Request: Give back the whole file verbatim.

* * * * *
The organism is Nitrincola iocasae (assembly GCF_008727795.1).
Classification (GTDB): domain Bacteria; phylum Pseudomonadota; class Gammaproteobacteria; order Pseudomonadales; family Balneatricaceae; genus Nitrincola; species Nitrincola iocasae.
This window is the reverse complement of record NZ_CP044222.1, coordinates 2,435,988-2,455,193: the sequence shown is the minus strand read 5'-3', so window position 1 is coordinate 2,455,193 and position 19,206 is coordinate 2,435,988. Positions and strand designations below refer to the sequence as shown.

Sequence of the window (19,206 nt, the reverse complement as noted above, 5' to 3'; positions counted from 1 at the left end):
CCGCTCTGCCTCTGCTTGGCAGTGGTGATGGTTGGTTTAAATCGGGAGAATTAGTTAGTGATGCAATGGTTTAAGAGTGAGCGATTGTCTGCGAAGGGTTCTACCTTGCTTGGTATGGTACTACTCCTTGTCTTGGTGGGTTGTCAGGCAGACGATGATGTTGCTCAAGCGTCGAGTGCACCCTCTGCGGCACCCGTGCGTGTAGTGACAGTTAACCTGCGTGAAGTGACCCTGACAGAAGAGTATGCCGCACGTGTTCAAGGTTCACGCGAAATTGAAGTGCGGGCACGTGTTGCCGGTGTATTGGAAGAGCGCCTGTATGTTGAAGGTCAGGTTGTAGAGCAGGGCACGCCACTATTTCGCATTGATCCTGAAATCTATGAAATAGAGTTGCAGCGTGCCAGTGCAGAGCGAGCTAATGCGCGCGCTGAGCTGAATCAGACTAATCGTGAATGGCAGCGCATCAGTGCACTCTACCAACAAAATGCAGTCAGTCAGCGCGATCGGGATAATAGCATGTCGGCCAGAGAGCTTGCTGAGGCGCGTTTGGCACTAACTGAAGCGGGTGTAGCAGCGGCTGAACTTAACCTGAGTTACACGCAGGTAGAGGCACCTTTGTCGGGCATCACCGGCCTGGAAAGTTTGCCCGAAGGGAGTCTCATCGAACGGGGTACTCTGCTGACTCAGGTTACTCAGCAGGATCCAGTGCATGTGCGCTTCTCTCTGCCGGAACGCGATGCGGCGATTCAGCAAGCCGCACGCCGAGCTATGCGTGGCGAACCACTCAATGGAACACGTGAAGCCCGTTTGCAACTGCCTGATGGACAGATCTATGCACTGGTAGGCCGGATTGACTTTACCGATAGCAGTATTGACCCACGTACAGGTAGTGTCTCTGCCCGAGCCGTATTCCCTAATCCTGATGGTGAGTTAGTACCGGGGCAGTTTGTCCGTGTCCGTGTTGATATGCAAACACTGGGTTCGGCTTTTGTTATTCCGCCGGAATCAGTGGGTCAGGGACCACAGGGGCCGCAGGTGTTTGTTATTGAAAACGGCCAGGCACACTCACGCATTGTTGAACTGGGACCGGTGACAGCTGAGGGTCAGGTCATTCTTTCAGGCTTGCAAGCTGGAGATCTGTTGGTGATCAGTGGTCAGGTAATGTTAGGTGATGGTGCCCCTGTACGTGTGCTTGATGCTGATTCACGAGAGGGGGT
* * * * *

The organism is Nitrincola iocasae (assembly GCF_008727795.1).
Classification (GTDB): domain Bacteria; phylum Pseudomonadota; class Gammaproteobacteria; order Pseudomonadales; family Balneatricaceae; genus Nitrincola; species Nitrincola iocasae.
This window is the reverse complement of record NZ_CP044222.1, coordinates 2,435,988-2,455,193: the sequence shown is the minus strand read 5'-3', so window position 1 is coordinate 2,455,193 and position 19,206 is coordinate 2,435,988. Positions and strand designations below refer to the sequence as shown.

Sequence of the window (19,206 nt, the reverse complement as noted above, 5' to 3'; positions counted from 1 at the left end):
CCGCTCTGCCTCTGCTTGGCAGTGGTGATGGTTGGTTTAAATCGGGAGAATTAGTTAGTGATGCAATGGTTTAAGAGTGAGCGATTGTCTGCGAAGGGTTCTACCTTGCTTGGTATGGTACTACTCCTTGTCTTGGTGGGTTGTCAGGCAGACGATGATGTTGCTCAAGCGTCGAGTGCACCCTCTGCGGCACCCGTGCGTGTAGTGACAGTTAACCTGCGTGAAGTGACCCTGACAGAAGAGTATGCCGCACGTGTTCAAGGTTCACGCGAAATTGAAGTGCGGGCACGTGTTGCCGGTGTATTGGAAGAGCGCCTGTATGTTGAAGGTCAGGTTGTAGAGCAGGGCACGCCACTATTTCGCATTGATCCTGAAATCTATGAAATAGAGTTGCAGCGTGCCAGTGCAGAGCGAGCTAATGCGCGCGCTGAGCTGAATCAGACTAATCGTGAATGGCAGCGCATCAGTGCACTCTACCAACAAAATGCAGTCAGTCAGCGCGATCGGGATAATAGCATGTCGGCCAGAGAGCTTGCTGAGGCGCGTTTGGCACTAACTGAAGCGGGTGTAGCAGCGGCTGAACTTAACCTGAGTTACACGCAGGTAGAGGCACCTTTGTCGGGCATCACCGGCCTGGAAAGTTTGCCCGAAGGGAGTCTCATCGAACGGGGTACTCTGCTGACTCAGGTTACTCAGCAGGATCCAGTGCATGTGCGCTTCTCTCTGCCGGAACGCGATGCGGCGATTCAGCAAGCCGCACGCCGAGCTATGCGTGGCGAACCACTCAATGGAACACGTGAAGCCCGTTTGCAACTGCCTGATGGACAGATCTATGCACTGGTAGGCCGGATTGACTTTACCGATAGCAGTATTGACCCACGTACAGGTAGTGTCTCTGCCCGAGCCGTATTCCCTAATCCTGATGGTGAGTTAGTACCGGGGCAGTTTGTCCGTGTCCGTGTTGATATGCAAACACTGGGTTCGGCTTTTGTTATTCCGCCGGAATCAGTGGGTCAGGGACCACAGGGGCCGCAGGTGTTTGTTATTGAAAACGGCCAGGCACACTCACGCATTGTTGAACTGGGACCGGTGACAGCTGAGGGTCAGGTCATTCTTTCAGGCTTGCAAGCTGGAGATCTGTTGGTGATCAGTGGTCAGGTAATGTTAGGTGATGGTGCCCCTGTACGTGTGCTTGATGCTGATTCACGAGAGGGGGT